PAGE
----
Tuesday, April 18, 2006

Missing the boat

"Fresh off the boat."  A not-so-nice way to describe newly arrived immigrants who just haven't caught on to "being American" yet.
Well, the expression of current U.S. policies towards China--as depicted in this Washington Post article--make it sound like Americans are the ones fresh off the boat.
After spending the first 2 decades after World War Two creating an interlocking system of international political and financial institutions, and the three decades after that supporting and nurturing them, the past half-decade has seen what looks like a concerted U.S. effort to dismantle the system that has given us our wealth, power, success and prestige.
People say it took Nixon to open China.  It might be one of the great ironies of history that the second coming of his advisors is what it has taken to close China off from the U.S. again.
For those of you unwilling or too busy to read the Post article, you're probably wondering what I'm talking about.  Here's a quick example:
"China, [the administration says], must let its currency rise in value to reduce the unfair advantage its exporters enjoy against U.S. manufacturers. China must further crack down on the piracy of American films, music and other products. And China must open its market wider to help shrink the U.S.-China trade imbalance, which soared to $202 billion last year -- accounting for more than one-quarter of the U.S. trade deficit."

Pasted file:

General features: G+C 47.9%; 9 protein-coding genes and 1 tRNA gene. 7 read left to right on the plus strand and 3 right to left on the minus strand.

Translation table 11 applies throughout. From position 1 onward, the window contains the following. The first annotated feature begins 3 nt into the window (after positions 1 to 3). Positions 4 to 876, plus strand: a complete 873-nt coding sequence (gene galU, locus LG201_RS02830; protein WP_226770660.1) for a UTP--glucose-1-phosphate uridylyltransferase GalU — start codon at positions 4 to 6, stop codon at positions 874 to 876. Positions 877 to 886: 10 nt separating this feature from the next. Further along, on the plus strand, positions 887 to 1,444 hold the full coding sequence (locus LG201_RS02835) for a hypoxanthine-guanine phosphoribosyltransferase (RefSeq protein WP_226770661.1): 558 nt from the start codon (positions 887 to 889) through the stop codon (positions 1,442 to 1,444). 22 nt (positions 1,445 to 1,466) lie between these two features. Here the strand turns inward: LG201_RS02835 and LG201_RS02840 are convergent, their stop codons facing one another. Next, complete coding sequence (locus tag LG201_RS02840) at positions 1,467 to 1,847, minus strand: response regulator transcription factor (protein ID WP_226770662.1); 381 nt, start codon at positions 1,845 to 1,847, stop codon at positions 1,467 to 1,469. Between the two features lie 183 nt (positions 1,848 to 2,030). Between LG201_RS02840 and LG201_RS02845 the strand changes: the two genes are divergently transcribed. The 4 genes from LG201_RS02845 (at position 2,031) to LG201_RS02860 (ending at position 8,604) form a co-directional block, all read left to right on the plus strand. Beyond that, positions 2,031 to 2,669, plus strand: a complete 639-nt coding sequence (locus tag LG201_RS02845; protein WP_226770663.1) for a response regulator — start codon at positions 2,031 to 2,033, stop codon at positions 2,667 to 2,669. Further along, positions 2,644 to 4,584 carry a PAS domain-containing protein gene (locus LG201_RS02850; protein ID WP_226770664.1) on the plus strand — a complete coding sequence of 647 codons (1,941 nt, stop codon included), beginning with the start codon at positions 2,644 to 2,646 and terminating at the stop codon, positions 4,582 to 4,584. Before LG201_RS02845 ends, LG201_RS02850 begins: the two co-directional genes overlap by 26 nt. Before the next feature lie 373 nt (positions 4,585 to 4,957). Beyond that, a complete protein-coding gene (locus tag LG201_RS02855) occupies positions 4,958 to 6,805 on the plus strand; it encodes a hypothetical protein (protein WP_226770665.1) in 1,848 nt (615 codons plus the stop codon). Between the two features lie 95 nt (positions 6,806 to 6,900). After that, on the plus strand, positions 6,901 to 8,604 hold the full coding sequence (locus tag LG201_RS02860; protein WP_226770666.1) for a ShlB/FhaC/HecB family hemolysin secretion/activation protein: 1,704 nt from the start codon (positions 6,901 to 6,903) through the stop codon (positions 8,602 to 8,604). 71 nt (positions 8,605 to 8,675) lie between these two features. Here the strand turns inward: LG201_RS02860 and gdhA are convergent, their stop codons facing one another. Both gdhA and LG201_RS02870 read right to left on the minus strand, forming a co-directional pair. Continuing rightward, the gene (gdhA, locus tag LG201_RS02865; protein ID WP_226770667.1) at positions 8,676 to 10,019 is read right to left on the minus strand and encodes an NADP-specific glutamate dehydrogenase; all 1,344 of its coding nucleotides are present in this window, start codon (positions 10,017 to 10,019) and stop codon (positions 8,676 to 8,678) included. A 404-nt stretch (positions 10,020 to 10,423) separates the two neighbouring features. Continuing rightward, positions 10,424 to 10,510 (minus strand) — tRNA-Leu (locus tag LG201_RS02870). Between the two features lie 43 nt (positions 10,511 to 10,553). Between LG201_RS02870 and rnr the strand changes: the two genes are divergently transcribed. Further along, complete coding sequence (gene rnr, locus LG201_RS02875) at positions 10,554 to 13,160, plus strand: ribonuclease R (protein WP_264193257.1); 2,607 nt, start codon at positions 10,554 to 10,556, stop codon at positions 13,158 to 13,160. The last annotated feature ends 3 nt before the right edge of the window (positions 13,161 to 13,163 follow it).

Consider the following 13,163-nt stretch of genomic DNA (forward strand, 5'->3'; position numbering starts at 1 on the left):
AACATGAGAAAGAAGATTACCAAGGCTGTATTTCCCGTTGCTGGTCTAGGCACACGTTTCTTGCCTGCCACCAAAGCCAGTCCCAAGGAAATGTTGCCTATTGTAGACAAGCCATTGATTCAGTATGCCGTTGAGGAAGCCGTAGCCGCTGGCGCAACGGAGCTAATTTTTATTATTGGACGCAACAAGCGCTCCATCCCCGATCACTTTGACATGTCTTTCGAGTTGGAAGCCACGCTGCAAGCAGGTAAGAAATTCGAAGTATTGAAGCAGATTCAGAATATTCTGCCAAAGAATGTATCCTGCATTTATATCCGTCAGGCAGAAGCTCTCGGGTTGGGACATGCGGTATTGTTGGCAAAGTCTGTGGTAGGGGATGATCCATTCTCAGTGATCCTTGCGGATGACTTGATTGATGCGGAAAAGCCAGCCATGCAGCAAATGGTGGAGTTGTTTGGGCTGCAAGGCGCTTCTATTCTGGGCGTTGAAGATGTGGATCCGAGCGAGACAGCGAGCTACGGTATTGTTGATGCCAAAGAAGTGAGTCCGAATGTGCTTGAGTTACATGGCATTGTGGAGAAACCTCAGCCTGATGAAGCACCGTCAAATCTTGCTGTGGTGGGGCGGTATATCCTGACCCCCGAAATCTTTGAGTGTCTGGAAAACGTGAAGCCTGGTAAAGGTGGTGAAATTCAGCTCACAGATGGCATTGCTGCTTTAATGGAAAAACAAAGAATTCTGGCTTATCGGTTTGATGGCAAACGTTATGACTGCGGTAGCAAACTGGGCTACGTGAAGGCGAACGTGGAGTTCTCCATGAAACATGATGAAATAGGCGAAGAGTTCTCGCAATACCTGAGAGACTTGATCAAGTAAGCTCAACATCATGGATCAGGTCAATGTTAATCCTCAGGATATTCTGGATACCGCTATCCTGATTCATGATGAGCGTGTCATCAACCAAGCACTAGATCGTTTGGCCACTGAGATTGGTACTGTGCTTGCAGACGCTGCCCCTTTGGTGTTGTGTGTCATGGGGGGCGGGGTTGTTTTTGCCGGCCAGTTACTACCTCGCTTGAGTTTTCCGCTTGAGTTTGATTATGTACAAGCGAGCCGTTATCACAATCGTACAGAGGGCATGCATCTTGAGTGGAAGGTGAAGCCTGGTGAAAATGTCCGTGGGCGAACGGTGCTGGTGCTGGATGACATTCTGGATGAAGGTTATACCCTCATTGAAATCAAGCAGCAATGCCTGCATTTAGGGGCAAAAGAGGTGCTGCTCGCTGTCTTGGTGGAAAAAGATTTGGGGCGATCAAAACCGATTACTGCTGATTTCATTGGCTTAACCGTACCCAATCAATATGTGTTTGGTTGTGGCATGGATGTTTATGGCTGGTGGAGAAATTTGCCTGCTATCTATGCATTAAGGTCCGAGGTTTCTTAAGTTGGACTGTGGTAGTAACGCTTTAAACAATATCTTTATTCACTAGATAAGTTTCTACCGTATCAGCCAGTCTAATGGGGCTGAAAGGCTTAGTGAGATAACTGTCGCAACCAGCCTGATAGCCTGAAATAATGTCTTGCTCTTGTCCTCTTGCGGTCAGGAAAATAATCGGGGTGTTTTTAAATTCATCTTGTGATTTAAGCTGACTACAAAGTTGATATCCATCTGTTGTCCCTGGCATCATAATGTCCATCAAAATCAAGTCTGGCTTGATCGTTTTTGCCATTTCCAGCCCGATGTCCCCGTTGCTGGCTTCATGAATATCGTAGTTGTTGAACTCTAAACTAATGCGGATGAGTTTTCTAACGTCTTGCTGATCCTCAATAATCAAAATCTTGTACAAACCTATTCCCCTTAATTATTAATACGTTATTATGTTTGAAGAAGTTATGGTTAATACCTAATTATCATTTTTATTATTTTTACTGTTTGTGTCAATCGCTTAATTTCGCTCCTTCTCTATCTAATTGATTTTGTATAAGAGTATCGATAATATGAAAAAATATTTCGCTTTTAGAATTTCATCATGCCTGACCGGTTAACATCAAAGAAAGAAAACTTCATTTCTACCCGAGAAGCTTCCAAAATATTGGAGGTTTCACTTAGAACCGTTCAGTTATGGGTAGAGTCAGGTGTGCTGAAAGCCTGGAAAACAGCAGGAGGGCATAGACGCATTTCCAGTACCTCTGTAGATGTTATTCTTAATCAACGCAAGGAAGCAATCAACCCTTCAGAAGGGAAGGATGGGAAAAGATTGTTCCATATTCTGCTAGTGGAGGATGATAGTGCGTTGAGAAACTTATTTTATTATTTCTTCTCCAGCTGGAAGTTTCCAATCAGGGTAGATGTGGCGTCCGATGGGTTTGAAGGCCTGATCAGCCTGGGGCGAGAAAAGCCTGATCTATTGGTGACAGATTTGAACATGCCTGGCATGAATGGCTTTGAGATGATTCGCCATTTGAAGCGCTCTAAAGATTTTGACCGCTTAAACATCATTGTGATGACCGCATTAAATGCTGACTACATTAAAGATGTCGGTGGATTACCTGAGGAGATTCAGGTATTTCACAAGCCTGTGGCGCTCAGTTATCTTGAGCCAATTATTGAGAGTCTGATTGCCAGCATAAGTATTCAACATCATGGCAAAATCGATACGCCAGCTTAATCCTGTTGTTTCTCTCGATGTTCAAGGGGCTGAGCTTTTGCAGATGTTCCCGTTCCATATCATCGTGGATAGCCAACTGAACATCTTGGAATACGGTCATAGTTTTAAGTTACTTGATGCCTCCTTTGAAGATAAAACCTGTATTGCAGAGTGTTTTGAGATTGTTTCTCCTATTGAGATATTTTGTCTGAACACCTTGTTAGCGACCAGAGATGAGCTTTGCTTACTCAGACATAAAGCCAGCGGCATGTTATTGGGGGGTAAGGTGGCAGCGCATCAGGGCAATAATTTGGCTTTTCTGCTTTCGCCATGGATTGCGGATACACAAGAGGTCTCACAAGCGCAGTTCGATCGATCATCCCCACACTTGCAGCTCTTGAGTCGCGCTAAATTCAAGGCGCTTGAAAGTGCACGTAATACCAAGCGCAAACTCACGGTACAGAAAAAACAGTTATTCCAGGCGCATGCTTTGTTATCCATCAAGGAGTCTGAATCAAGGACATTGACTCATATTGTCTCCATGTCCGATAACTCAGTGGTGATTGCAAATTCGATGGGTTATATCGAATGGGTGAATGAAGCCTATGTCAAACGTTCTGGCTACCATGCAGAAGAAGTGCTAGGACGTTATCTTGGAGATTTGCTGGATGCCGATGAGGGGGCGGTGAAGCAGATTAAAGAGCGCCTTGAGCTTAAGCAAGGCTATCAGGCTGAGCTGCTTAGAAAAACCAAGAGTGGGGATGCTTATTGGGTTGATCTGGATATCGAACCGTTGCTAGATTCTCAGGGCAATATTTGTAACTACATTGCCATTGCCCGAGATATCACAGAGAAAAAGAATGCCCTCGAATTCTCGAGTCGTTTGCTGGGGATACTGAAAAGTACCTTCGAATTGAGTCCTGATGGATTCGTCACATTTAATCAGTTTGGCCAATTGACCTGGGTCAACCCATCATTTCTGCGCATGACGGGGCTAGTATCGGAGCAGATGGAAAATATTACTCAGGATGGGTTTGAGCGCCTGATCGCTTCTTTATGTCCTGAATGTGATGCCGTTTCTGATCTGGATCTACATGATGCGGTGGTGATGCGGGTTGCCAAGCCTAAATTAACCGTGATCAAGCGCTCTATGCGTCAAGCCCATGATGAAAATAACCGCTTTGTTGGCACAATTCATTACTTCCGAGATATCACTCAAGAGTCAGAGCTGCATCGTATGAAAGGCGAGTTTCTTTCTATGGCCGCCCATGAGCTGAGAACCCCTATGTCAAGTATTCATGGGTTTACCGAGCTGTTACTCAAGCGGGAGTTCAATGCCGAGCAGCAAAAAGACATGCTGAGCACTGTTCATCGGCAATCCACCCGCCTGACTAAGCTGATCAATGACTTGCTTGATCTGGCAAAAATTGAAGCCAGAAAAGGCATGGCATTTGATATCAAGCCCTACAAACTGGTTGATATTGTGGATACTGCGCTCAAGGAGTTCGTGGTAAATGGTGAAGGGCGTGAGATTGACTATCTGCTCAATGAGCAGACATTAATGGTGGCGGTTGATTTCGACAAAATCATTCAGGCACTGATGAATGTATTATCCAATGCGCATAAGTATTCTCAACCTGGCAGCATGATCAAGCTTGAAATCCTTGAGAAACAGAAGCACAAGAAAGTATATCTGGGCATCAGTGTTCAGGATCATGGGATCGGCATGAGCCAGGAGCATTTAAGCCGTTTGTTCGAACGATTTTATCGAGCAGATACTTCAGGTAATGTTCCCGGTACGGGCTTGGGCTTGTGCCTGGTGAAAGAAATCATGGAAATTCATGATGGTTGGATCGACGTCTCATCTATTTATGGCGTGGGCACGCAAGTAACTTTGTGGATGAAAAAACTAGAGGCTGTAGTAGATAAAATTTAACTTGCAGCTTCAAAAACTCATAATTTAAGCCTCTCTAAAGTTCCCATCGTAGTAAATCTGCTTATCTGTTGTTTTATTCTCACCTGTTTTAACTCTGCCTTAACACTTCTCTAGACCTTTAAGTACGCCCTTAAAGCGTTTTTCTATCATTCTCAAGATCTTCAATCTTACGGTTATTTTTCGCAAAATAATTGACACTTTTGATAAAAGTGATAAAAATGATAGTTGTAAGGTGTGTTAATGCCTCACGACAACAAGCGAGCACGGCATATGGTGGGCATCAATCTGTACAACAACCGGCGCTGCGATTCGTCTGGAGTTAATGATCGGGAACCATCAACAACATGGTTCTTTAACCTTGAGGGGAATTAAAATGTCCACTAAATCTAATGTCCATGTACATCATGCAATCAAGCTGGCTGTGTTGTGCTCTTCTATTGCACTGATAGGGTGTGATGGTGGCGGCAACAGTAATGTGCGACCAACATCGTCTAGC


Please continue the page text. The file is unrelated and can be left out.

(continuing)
Not to beat the ghost of a dead horse, but: China is a nation of 1.3 billion people.  It has a 5,000 year history.  They invented paper, gunpowder, fireworks, and public works programs.  They created the modern bureaucracy--about 4,000 years ago.  Basically, what I'm saying is that they are a proud people capable of monumental feats, and engaging in a politics sophisticated enough to endure far longer than the Holy Roman Empire, for example. 
For the administration in any country--much less a country with deteriorating ties to an up-and-coming regional and world power--to demand what are in essence, concessions, can have no effect but the automatic rejection of the proposals.  Even though President Hu has already pledged to crack down on intellectual property rights abuses in China.
Where I'm from, if you want someone to do something you want, it can't be an order--it has to be a request and it should be done politely.  Maybe other parts of the U.S. work differently.  And maybe parts of China allow that type of behavior.  But I haven't seen them, and I haven't heard about them.
Maybe it's really the Americans who are "fresh off the boat" in this case.

1 comment:

tegwarrior said...

I'm not so sure about that. Of course, the language itself is undiplomatic- you must as opposed to the kinder we'd appreciate if you- but not unfair or particularly demanding. Those requests are, by and large, main chunks of the modern trade regime.

In an 'information economy', if you don't respect copyrights effectively you might as well not bother 'respecting' anything. Certainly, the Chinese have done a good job in agreeing to as little as possible (concession wise) and not breaking their backs putting muscle into their concessions. But we simply have to (there I go, being undiplomatic) recognize that not everything ought be negotiable.